Dogs: Keeping Them Healthy, Happy and Well Trained

shelved under Dogs and Other Pets

Whether our family members are of the two-legged or four-legged variety, there is no shortage of books to help us on that life journey. My list contains books that are well used and often referred to in our household and comprise my choices of essential reference tools for my four-legged companions.


How to Raise a Puppy You Can Live With

by David H. Neil, Clarice Rutherford

I came across this book in 1981 when it was first published. It provides great information about socialization and training on each of the stages from birth to adulthood. By understanding what stages a young puppy is experiencing, we are in a much better position to provide positive experiences that will result in a sound life-long companion. It has been my bible of early training and a frequent gift to family and friends upon acquiring their first family dog.


The First Aid Companion for Dogs & Cats

by Amy D. Shojai

This book provides solid information on first aid for our cats and dogs. There are many times when I have turned to it for minor ailments or accidents that wouldn’t require a call or visit to our veterinarian. It is one of those reference books that should be on every pet owner’s bookshelf.


Speaking for Spot: Be the Advocate Your Dog Needs to Live a Happy, Healthy, Longer Life

by Nancy Kay

This is excellent and up to date, providing comprehensive information for care of our dogs when they are healthy, when they are sick and when we are faced with end-of-life decisions. When I first read it in late 2008 it is one book I wish had been available when I brought my first puppy home 30 years ago. Dr. Kay also has a great collection of advocacy aids (free downloadable forms and templates to track everything about our pets) available on her website. It is even more important in the current economy for us to be effective medical advocates for our pets and make the best and most productive use of our veterinary care expenditures. Speaking for Spot will give you the tools to do that. It is a gift I have given to many of my dog-loving friends.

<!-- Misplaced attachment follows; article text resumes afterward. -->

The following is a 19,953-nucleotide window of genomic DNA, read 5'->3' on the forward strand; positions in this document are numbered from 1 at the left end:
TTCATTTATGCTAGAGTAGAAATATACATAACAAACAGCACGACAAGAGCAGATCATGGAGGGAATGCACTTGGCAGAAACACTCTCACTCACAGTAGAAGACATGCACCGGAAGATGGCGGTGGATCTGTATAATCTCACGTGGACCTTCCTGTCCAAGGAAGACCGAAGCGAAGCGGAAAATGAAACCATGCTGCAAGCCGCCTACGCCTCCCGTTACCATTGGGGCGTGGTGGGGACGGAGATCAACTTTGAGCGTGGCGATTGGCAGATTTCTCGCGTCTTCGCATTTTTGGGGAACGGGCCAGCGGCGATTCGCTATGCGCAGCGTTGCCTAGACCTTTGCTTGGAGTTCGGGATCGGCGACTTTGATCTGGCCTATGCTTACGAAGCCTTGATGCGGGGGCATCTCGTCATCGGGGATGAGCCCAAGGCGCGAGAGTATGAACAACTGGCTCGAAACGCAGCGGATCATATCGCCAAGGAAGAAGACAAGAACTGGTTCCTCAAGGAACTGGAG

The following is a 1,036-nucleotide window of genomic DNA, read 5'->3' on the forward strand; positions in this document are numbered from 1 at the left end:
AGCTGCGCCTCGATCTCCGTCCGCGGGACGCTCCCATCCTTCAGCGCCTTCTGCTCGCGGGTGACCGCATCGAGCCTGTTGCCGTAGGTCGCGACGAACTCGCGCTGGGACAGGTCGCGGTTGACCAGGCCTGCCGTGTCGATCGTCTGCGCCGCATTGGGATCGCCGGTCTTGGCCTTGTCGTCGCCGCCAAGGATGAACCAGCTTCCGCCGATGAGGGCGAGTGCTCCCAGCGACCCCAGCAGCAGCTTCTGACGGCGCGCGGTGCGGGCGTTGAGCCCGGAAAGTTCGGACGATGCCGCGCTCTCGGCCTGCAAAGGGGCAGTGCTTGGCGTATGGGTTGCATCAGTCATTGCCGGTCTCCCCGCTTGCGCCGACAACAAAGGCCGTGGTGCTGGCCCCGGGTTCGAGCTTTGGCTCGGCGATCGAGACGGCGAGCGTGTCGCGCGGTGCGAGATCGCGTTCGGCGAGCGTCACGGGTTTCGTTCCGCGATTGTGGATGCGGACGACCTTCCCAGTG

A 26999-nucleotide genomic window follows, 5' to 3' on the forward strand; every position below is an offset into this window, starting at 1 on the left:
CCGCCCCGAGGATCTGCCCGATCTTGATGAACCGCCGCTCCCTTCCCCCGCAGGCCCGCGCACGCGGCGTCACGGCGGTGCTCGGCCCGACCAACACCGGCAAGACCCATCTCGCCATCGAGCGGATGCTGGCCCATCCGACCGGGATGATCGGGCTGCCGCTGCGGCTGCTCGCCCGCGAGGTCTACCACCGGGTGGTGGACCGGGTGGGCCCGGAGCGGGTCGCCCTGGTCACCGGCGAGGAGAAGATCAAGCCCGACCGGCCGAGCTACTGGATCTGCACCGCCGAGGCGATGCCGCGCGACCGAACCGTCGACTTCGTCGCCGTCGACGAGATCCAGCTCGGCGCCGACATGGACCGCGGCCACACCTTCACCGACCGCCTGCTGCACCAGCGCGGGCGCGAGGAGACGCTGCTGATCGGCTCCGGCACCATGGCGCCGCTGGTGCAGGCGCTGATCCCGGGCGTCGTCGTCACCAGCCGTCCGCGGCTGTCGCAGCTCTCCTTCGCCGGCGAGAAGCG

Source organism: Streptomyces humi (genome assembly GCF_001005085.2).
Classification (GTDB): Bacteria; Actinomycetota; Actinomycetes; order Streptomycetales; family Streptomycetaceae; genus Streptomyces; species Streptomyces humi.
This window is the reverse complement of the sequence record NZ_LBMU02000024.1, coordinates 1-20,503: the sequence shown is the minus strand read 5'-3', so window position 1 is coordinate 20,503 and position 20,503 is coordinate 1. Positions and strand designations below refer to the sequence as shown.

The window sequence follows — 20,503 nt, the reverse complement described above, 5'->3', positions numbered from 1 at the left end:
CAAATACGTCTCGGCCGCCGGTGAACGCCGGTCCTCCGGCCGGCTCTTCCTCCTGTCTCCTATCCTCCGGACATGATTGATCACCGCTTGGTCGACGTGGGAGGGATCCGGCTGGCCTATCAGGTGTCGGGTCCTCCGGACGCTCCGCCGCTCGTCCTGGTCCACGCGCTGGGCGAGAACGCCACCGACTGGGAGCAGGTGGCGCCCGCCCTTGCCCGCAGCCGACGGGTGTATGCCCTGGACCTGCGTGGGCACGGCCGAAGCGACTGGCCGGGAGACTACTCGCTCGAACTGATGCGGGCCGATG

The Pill Book Guide to Medication for Your Dog and Cat

by Lenny Southam, Kate Roby

This book (and an earlier version) have been on my bookshelf for years. Perhaps because I worked in the medical field for 27 years, I like to understand just exactly what I am giving my pets and this newest version of The Pill Book is an excellent resource. It also provides information on over-the-counter medications, alternative therapies and household poisons.


Parenting Your Dog

by Trish King

We have been lucky enough to have taken classes from Trish King at the Marin Humane Society. She is an amazing resource for all of us and provides tremendous insight into the complex relationship between owners and their pets. She provides the understanding and tools to forge a lifelong and enduring bond with our animal companions.


The Other End of the Leash

by Patricia McConnell

This is a relatively new book in my library.’s review says The Other End of the Leash begins with an eloquently simple premise: "All dogs are brilliant at perceiving the slightest movement that we make, and they assume each tiny movement has meaning." With a 3 year old Berner who is “brilliant” in interpreting my every move, this has proved to be an excellent companion to Trish King’s book in understanding our relationship and effecting some positive changes.


Angel Pawprints: Reflections On Loving and Losing a Canine Companion

by Laurel E. Hunt

I received a copy of this book in the fall of 1998 shortly after it was first published. It was signed by the author and a gift from a friend when I lost my 2nd Berner, Kari. It is a wonderful collection of reflections on loving and losing our canine companions. It is a book I have given to many friends over the years upon loss of their dogs, and one I have had occasion to return to with the loss of Kristie and Gretl.